Trump’s decision to withdraw also slashed U.S. contributions to the United Nations Framework Convention on Climate Change.

Former New York Mayor Michael BloombergMichael Rubens BloombergThe Memo: Trump taxes put new spotlight on business record Trump gets powerful new rival in Letitia James Bloomberg: Trying to legalize marijuana is ‘perhaps the stupidest thing anybody has ever done’ MORE (D) in 2017 pledged to spend up to $15 million of his own money to mitigate the lost U.S. contributions to the two areas. He has so far donated $10 million.

The climate language in the appropriations measure is similar to that of a House-passed bill from last week — the first climate bill to pass the House in nearly a decade — that would bind the U.S. to the Paris climate agreement and direct the president to determine how the country would meet its emissions goals.

Read more on the bill here.


PERRY: ENVIRONMENTAL JUSTICE IS PAYING ‘AN ELECTRICAL RATE THAT I CAN AFFORD’: Energy Secretary Rick PerryJames (Rick) Richard PerryOvernight Energy: Dems look to bypass EPA with asbestos ban | California moves to ban brain-damaging pesticide | Researchers tout new plastic as ‘Holy Grail’ of recycling Overnight Energy — Presented by Job Creators Network — Inslee unveils first of many climate proposals for 2020 | Inslee plan gets backing of key green group | Free concert tickets flow to Interior secretary, despite ethics questions Overnight Energy: Critics accuse EPA of weakening pollution rule for Pentagon | Booker unveils environmental justice initiative | House to vote on climate bill next week MORE, pressed on Thursday to define environmental justice, talked about the impacts of energy policy on consumer prices rather than on disadvantaged communities.

“I can tell you what it means to me,” Perry said in response to Rep. Nanette Diaz Barragán (D-Calif.). “Environmental justice to me is being able to pay an electrical rate that I can afford and at the same time emissions are not going up ’cause of the decisions made. I see environmental justice being attacked every day when the folks in the Northeast have to pay an exorbitant amount of money for the cost and the emissions going up. To me that’s a social and an economic injustice.”

Barragán, who noted her district is 88 percent Latino and African American, said Perry’s response didn’t reflect how some communities “disproportionately have the burden of injustices that are happening from air pollution.”

Nor did his answer align with the Energy Department definition, she said, which calls environmental justice “the fair treatment and meaningful involvement of all people with respect to the development, implementation and enforcement of environmental laws.”

A large body of research, including from the Environmental Protection Agency, finds communities of color are disproportionately exposed to pollution. The environmental justice movement typically involves discussions about how to reduce those impacts.

Barragán asked Perry to send more details to her office about how the department is making progress on addressing environmental inequalities.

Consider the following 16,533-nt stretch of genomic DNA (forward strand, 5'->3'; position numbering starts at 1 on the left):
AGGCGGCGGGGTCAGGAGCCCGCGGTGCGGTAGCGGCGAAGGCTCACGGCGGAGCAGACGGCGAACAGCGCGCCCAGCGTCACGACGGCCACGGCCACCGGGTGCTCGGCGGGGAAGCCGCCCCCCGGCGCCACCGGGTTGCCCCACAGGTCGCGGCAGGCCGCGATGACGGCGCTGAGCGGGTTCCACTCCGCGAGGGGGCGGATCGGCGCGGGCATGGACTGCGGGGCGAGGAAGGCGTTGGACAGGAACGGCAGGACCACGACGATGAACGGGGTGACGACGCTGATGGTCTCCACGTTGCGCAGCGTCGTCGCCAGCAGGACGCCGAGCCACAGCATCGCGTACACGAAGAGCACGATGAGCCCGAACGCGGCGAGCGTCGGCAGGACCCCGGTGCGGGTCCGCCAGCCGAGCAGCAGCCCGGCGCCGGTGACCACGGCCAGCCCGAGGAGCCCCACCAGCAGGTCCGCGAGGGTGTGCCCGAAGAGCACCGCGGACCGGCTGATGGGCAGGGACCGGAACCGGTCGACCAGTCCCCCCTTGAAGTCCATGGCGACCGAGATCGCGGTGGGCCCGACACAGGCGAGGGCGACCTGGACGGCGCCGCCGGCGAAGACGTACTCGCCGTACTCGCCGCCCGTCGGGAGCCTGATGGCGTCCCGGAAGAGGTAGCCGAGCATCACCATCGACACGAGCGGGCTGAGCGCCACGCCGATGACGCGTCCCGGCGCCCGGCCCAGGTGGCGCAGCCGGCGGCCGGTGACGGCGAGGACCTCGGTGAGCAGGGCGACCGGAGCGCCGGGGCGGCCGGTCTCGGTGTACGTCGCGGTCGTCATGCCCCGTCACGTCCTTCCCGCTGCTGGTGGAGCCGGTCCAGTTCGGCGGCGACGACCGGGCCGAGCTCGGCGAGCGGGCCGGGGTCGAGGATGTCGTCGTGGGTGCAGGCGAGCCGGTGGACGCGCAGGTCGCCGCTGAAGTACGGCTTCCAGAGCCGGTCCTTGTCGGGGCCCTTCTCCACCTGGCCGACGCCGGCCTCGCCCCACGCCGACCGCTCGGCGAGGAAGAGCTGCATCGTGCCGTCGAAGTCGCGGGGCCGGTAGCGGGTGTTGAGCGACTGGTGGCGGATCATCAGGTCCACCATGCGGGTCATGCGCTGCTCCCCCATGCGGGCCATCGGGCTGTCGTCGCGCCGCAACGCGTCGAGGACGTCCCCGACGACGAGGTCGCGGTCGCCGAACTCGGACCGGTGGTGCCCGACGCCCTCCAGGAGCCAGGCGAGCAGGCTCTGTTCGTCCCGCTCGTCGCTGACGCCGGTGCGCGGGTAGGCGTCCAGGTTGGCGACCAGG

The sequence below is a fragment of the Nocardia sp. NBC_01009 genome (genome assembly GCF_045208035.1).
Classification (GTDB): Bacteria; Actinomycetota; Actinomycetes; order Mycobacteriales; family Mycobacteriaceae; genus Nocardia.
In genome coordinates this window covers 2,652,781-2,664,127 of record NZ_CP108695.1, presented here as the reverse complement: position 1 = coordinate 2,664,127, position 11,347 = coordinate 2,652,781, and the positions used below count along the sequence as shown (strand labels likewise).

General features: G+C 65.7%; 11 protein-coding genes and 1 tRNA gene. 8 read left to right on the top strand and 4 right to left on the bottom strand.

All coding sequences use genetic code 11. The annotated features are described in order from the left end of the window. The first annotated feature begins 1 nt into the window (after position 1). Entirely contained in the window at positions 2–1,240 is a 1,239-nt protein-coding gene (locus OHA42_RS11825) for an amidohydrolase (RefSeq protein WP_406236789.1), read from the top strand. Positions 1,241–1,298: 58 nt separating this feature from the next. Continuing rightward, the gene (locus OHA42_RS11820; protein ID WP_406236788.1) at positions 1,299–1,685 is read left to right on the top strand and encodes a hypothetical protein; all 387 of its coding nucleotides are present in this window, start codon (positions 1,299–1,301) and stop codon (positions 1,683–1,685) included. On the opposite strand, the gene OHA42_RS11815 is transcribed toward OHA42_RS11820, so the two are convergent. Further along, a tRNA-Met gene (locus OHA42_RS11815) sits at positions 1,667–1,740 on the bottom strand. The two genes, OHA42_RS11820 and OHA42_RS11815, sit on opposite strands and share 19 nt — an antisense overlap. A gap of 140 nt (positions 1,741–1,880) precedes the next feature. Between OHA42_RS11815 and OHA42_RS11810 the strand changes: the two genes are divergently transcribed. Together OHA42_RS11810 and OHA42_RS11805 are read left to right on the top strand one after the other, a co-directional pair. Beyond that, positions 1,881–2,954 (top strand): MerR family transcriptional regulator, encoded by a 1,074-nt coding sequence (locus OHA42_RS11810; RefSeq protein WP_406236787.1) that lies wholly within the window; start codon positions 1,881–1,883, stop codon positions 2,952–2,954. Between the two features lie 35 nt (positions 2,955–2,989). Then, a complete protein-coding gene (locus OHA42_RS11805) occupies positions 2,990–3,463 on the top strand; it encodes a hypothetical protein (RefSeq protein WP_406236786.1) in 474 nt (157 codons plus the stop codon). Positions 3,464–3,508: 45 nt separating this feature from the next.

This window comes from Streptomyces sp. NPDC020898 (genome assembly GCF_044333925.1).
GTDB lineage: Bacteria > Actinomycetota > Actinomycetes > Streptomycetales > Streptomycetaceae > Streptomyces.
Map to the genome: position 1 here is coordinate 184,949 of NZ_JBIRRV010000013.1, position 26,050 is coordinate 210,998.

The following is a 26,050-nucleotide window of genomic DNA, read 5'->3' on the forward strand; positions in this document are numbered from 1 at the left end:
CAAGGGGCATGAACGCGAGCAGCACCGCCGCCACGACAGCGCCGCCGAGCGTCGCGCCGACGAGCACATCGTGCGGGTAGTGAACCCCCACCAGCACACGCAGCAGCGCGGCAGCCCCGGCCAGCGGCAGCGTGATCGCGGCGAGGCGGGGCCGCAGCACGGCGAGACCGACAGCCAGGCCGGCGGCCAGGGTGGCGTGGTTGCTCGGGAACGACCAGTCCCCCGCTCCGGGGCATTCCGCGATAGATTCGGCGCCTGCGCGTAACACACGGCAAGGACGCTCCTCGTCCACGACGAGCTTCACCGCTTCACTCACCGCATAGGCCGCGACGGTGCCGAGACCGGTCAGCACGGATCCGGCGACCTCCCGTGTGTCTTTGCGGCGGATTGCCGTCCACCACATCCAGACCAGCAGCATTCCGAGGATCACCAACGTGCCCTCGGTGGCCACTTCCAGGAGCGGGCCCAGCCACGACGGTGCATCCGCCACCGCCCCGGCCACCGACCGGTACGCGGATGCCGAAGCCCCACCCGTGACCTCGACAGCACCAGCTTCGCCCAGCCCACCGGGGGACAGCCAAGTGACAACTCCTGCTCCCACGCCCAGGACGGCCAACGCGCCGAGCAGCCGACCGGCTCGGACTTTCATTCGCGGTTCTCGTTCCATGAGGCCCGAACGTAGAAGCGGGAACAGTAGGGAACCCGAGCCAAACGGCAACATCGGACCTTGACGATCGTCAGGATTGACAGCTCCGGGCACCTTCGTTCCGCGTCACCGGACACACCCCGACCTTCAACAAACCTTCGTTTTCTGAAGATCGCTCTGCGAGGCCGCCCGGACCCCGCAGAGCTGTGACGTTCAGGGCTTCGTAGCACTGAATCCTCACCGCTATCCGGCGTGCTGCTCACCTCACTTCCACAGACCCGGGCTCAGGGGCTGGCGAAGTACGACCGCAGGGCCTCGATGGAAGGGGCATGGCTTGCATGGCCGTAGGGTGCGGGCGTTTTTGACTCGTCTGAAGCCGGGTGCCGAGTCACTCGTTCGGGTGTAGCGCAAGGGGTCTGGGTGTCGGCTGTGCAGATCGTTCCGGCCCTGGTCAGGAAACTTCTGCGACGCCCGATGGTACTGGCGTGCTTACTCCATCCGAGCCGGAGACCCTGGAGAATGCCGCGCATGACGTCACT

Rep. Donald McEachinAston (Donale) Donald McEachinDavid Bernhardt confirmed as new Interior chief Overnight Energy: Trump moves to speed up pipeline construction | House Dems urge Senate to reject Interior nominee | Dem offers plan for ‘filling in the blanks’ of Green New Deal House Dems urge Senate to reject Bernhardt nomination to Interior MORE (D-V.A.), who also sits on the committee, said Perry’s comments were shortsighted and reflective of an administration that is “bouncing around in that dark on that issue.”

Read more here.


INSLEE CALLS FOR CREATION OF CLIMATE CONSERVATION CORPS: Democratic presidential candidate and Washington Gov. Jay InsleeJay Robert InsleeBiden takes 32-point lead over Sanders in new 2020 poll The Hill’s Morning Report – Trump, Barr split over Mueller testimony to Congress Ocasio-Cortez says she’s not ready to endorse 2020 candidate, will focus on local races MORE rolled out a new climate proposal Thursday, calling for the creation of a Climate Conservation Corps.

The corps, a throwback to President Franklin Delano Roosevelt’s Civilian Conservation Corps, would consist of three programs.

A National Climate Service Corps would encourage young people to develop sustainability solutions for their community. A Global Climate Service Corps that would send Americans overseas to work with communities to implement climate mitigation strategies and “rebuild America’s standing in the global community.” And finally, a Green Careers Network focused on job training and placement.

“The Climate Corps will organize the greatest renewable resource of all – the talent and energy of the American people – to work together in cities and rural communities, in our great parks and public lands, and all around the planet,” Inslee said in a release.



South Carolina legislature approves solar bill that’s intended to help customers save on power bills, The State reports.

Gov. Inslee signs range of bills aimed at helping orcas, The Associated Press reports.

Caribbean Community Climate Change Center to launch $45 million Barbados water improvement project, The Caribbean New Service reports.



Stories from Thursday…

-Trump administration moves forward with final rule to allow new California drilling

-House panel advances spending bill with commitment to Paris climate agreement

-Perry, asked about environmental justice, talks about electricity prices

-High lead levels found in area surrounding Notre Dame

-Three men plead guilty to killing a mountain lion in Yellowstone

Leave a Reply

Your email address will not be published. Required fields are marked *